arol and I were sitting in the neighborhood bar when we heard the news. Carol’s phone beeped and she read the incoming text message.
“Oh My Gosh,” she whispered. Then louder, “Oh My Gosh! Whitney Houston just died. An overdose!”
She didn’t look up but kept staring deep into her phone.
Although I didn’t see Carol much, she and I are the same age and have a lot in common. Raised in American popular culture, we both grew up to the sound of Whitney Houston.
Whitney told the story we all lived in the 1980s. From “I Wanna Dance with Somebody” to “I Will Always Love You,” she was all over FM radio.
We emulated her fashion and were in awe of her singular presence and self-assuredness. The range of her voice expressed boundless emotional possibility.
How could she be gone?
We both looked at each other dazed, but didn’t speak. Then I started to sing, “I’m every woman, it’s all in me.” It was my favorite song. After the first stanza, I stopped. Carol’s eyes were glazed over. She really wasn’t taking it well.
She lifted her glass of wine and took a long drink. Her body sank over, hugging the bar.
“I feel so sorry for her,” she murmured, barely audible. “Whitney was really troubled. She had that abusive relationship with Bobby Brown. She was doing crack. Last time I saw her on TV she looked really awful: skinny and frail.”
I noticed too. In a recent appearance, she was a shadow of her former self. The qualities that gave her radiance were gone. She didn’t even look like the same person. I always wondered what happened.
“I know how she must have felt,” Carol continued. “With a violent husband that made her feel small. I feel that way sometimes. Some days it’s hard to feel you’re worth anything. It’s much easier to just take something to make it go away.”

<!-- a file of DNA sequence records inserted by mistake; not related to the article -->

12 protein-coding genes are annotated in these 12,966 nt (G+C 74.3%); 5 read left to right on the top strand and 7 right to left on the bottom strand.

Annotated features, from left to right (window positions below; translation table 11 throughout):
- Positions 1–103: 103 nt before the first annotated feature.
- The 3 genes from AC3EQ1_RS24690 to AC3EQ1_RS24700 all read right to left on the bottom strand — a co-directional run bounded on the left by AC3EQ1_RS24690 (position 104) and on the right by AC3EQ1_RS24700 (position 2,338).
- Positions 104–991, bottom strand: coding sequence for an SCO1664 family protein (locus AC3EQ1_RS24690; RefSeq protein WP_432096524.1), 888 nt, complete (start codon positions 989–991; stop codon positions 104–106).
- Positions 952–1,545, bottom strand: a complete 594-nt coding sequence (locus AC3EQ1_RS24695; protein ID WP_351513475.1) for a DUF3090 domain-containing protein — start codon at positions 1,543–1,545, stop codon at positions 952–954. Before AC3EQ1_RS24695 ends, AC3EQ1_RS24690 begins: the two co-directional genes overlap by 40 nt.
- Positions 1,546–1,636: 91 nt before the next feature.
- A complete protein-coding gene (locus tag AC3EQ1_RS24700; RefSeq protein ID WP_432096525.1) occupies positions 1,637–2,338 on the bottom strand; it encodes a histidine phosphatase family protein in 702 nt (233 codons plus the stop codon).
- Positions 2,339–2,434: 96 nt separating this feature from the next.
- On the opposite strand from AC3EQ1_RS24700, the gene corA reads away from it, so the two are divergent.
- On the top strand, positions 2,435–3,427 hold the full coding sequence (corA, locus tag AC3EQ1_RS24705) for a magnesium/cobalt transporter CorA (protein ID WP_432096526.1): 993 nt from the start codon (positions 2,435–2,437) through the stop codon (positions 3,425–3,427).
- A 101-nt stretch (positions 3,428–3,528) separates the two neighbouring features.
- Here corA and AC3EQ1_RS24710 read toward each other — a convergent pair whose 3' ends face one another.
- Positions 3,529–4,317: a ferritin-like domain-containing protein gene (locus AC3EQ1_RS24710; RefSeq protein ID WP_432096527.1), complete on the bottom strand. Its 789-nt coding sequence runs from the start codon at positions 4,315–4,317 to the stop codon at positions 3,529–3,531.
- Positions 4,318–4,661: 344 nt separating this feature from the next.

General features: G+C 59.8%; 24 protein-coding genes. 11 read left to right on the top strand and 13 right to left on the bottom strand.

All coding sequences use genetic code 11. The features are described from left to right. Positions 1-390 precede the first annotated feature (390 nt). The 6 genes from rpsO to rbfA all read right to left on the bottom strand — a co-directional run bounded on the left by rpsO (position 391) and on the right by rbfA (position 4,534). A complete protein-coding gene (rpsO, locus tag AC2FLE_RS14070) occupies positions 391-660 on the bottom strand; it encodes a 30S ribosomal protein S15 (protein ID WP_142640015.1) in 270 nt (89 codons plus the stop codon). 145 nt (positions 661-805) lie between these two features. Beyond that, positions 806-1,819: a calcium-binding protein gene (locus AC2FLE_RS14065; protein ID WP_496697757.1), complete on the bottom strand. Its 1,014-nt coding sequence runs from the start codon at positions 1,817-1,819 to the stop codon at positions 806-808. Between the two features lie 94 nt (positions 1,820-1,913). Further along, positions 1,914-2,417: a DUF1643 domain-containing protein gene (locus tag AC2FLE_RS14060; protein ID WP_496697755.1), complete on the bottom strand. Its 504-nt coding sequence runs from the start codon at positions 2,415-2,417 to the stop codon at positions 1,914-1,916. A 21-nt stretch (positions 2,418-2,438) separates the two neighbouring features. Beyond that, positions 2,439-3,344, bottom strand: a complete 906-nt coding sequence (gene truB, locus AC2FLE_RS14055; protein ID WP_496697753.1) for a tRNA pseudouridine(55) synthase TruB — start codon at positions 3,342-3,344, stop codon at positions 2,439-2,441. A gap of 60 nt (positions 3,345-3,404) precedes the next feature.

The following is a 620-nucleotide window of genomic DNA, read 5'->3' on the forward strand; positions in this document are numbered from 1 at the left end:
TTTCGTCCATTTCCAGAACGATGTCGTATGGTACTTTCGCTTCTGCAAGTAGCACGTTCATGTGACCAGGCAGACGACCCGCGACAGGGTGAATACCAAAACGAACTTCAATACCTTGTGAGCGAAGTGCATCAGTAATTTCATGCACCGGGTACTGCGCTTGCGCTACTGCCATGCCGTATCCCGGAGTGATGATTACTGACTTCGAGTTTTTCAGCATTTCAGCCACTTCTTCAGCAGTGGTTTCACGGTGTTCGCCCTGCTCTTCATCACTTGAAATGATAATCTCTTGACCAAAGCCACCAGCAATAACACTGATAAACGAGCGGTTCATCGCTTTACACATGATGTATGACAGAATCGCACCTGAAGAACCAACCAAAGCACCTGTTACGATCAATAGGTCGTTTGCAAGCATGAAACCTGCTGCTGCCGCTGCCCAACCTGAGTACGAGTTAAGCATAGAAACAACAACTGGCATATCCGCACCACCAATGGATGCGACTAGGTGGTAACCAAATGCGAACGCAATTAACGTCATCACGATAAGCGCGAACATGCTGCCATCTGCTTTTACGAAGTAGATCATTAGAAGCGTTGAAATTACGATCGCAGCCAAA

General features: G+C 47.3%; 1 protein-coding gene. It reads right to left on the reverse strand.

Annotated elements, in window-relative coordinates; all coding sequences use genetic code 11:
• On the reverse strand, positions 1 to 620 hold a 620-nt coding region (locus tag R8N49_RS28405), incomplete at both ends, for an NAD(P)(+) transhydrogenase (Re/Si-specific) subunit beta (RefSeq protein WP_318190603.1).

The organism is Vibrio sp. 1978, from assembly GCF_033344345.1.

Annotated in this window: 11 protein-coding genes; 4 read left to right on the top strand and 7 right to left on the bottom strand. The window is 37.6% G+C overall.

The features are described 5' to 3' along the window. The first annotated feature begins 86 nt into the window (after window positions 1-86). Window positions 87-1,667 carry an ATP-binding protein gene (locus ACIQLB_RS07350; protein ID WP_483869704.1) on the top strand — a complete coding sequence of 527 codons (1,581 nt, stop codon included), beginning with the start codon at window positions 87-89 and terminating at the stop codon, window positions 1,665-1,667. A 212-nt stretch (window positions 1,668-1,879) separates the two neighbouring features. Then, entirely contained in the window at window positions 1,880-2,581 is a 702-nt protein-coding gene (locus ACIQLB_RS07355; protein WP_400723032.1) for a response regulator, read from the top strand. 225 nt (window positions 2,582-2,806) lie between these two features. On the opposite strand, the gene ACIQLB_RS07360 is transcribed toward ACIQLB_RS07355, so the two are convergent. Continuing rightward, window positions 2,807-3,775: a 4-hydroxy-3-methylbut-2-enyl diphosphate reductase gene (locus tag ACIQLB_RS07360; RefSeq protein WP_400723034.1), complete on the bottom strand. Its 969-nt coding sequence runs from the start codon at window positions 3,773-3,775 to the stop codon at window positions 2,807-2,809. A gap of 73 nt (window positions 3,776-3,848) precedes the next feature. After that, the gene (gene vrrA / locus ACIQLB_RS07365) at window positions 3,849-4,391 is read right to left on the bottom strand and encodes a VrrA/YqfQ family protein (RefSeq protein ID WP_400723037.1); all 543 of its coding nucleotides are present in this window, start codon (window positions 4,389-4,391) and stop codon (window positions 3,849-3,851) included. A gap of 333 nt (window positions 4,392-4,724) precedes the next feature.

The bartender came by with a bottle of red and began refilling our glasses. I waved him off, but Carol was eager.
“I already had two glasses before you got here, so what the heck, if they want to pour me more, fine by me.”
I took a small sip and tried changing the subject. But the mood was already too dark. I found a pen and started doodling.
“You remember my old boyfriend, Max, right?” Carol said, her voice now slurred.
“Well, we still see each other sometimes and it’s okay now. He’s stopped drinking. He hasn’t drank or gotten high in a year. He’s doing some Buddhist cleansing thing. What a change from when we were dating.”
She paused to sip more wine.
“If that’s where he’s at, not drinking and all, that’s fine. I just told him I wasn’t there yet. Maybe someday I will be, or maybe I never will. That’s just how it is.”
As she was finishing her sentence, I heard the overhead music through the din and smiled. “Listen, Carol, Listen.”
It was Whitney singing:
“…Because the greatest love of all, was happening to me. I found the greatest love of all inside of me.”
We both listened quietly.
“I always loved that line,” said Carol. “It’s such a beautiful ideal, just to love yourself. It’s way too hard for me.”
You’re not alone, I thought sadly. It must have been hard for Whitney too.